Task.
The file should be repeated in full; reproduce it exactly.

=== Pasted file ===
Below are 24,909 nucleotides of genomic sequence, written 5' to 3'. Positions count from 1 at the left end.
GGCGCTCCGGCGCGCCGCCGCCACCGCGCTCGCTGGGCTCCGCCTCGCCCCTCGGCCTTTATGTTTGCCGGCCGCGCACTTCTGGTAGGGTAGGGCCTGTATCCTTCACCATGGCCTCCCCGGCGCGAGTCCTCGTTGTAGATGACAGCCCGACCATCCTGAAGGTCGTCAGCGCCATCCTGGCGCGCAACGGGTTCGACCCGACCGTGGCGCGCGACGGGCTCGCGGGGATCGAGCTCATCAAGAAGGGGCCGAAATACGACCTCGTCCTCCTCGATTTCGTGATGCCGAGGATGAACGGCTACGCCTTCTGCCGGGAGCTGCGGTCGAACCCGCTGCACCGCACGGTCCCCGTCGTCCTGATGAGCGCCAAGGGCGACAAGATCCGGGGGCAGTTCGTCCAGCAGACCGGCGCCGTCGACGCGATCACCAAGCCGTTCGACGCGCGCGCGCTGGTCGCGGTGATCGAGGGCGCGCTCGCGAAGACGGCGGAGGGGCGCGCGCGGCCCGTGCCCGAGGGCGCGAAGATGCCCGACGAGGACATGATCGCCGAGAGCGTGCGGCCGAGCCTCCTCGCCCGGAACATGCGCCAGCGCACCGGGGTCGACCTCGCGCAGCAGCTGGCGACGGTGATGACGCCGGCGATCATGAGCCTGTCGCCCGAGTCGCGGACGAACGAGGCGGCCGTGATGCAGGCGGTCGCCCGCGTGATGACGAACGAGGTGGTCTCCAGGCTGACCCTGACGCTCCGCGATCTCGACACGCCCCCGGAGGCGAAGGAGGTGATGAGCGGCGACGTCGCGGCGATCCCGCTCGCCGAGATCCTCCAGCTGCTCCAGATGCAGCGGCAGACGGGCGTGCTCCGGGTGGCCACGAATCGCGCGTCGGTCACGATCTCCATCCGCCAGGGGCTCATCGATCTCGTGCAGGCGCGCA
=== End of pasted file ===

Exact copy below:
Below are 24,909 nucleotides of genomic sequence, written 5' to 3'. Positions count from 1 at the left end.
GGCGCTCCGGCGCGCCGCCGCCACCGCGCTCGCTGGGCTCCGCCTCGCCCCTCGGCCTTTATGTTTGCCGGCCGCGCACTTCTGGTAGGGTAGGGCCTGTATCCTTCACCATGGCCTCCCCGGCGCGAGTCCTCGTTGTAGATGACAGCCCGACCATCCTGAAGGTCGTCAGCGCCATCCTGGCGCGCAACGGGTTCGACCCGACCGTGGCGCGCGACGGGCTCGCGGGGATCGAGCTCATCAAGAAGGGGCCGAAATACGACCTCGTCCTCCTCGATTTCGTGATGCCGAGGATGAACGGCTACGCCTTCTGCCGGGAGCTGCGGTCGAACCCGCTGCACCGCACGGTCCCCGTCGTCCTGATGAGCGCCAAGGGCGACAAGATCCGGGGGCAGTTCGTCCAGCAGACCGGCGCCGTCGACGCGATCACCAAGCCGTTCGACGCGCGCGCGCTGGTCGCGGTGATCGAGGGCGCGCTCGCGAAGACGGCGGAGGGGCGCGCGCGGCCCGTGCCCGAGGGCGCGAAGATGCCCGACGAGGACATGATCGCCGAGAGCGTGCGGCCGAGCCTCCTCGCCCGGAACATGCGCCAGCGCACCGGGGTCGACCTCGCGCAGCAGCTGGCGACGGTGATGACGCCGGCGATCATGAGCCTGTCGCCCGAGTCGCGGACGAACGAGGCGGCCGTGATGCAGGCGGTCGCCCGCGTGATGACGAACGAGGTGGTCTCCAGGCTGACCCTGACGCTCCGCGATCTCGACACGCCCCCGGAGGCGAAGGAGGTGATGAGCGGCGACGTCGCGGCGATCCCGCTCGCCGAGATCCTCCAGCTGCTCCAGATGCAGCGGCAGACGGGCGTGCTCCGGGTGGCCACGAATCGCGCGTCGGTCACGATCTCCATCCGCCAGGGGCTCATCGATCTCGTGCAGGCGCGCA